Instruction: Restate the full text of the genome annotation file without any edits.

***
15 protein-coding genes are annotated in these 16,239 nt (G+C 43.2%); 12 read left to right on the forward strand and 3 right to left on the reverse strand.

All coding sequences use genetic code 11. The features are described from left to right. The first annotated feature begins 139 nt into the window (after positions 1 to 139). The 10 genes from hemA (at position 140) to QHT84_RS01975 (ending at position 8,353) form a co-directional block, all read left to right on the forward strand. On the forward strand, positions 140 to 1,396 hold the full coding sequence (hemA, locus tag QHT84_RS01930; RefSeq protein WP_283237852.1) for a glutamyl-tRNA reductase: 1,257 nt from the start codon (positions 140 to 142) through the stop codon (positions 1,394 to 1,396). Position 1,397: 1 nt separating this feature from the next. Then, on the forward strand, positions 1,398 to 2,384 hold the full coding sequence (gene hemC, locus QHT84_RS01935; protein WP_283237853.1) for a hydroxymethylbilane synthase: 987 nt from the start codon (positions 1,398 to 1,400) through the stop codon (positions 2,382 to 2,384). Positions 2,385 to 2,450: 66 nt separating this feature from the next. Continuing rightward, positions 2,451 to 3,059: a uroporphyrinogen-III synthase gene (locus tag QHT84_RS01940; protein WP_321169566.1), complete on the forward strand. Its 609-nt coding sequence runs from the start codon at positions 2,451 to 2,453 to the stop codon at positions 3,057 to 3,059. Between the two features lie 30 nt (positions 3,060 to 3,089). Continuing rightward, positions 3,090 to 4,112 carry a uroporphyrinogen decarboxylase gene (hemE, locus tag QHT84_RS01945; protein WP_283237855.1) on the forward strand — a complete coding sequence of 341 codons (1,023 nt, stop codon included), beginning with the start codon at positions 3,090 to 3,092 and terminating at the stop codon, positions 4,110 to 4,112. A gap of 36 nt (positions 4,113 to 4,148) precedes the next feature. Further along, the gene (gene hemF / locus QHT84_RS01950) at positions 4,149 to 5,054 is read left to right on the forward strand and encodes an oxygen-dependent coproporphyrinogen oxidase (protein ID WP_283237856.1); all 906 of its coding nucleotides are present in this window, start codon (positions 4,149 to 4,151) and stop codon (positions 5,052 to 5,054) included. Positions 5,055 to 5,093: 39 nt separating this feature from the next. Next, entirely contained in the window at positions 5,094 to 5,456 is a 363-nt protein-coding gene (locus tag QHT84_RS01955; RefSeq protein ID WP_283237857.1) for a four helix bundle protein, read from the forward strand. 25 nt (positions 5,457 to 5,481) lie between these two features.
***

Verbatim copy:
15 protein-coding genes are annotated in these 16,239 nt (G+C 43.2%); 12 read left to right on the forward strand and 3 right to left on the reverse strand.

All coding sequences use genetic code 11. The features are described from left to right. The first annotated feature begins 139 nt into the window (after positions 1 to 139). The 10 genes from hemA (at position 140) to QHT84_RS01975 (ending at position 8,353) form a co-directional block, all read left to right on the forward strand. On the forward strand, positions 140 to 1,396 hold the full coding sequence (hemA, locus tag QHT84_RS01930; RefSeq protein WP_283237852.1) for a glutamyl-tRNA reductase: 1,257 nt from the start codon (positions 140 to 142) through the stop codon (positions 1,394 to 1,396). Position 1,397: 1 nt separating this feature from the next. Then, on the forward strand, positions 1,398 to 2,384 hold the full coding sequence (gene hemC, locus QHT84_RS01935; protein WP_283237853.1) for a hydroxymethylbilane synthase: 987 nt from the start codon (positions 1,398 to 1,400) through the stop codon (positions 2,382 to 2,384). Positions 2,385 to 2,450: 66 nt separating this feature from the next. Continuing rightward, positions 2,451 to 3,059: a uroporphyrinogen-III synthase gene (locus tag QHT84_RS01940; protein WP_321169566.1), complete on the forward strand. Its 609-nt coding sequence runs from the start codon at positions 2,451 to 2,453 to the stop codon at positions 3,057 to 3,059. Between the two features lie 30 nt (positions 3,060 to 3,089). Continuing rightward, positions 3,090 to 4,112 carry a uroporphyrinogen decarboxylase gene (hemE, locus tag QHT84_RS01945; protein WP_283237855.1) on the forward strand — a complete coding sequence of 341 codons (1,023 nt, stop codon included), beginning with the start codon at positions 3,090 to 3,092 and terminating at the stop codon, positions 4,110 to 4,112. A gap of 36 nt (positions 4,113 to 4,148) precedes the next feature. Further along, the gene (gene hemF / locus QHT84_RS01950) at positions 4,149 to 5,054 is read left to right on the forward strand and encodes an oxygen-dependent coproporphyrinogen oxidase (protein ID WP_283237856.1); all 906 of its coding nucleotides are present in this window, start codon (positions 4,149 to 4,151) and stop codon (positions 5,052 to 5,054) included. Positions 5,055 to 5,093: 39 nt separating this feature from the next. Next, entirely contained in the window at positions 5,094 to 5,456 is a 363-nt protein-coding gene (locus tag QHT84_RS01955; RefSeq protein ID WP_283237857.1) for a four helix bundle protein, read from the forward strand. 25 nt (positions 5,457 to 5,481) lie between these two features.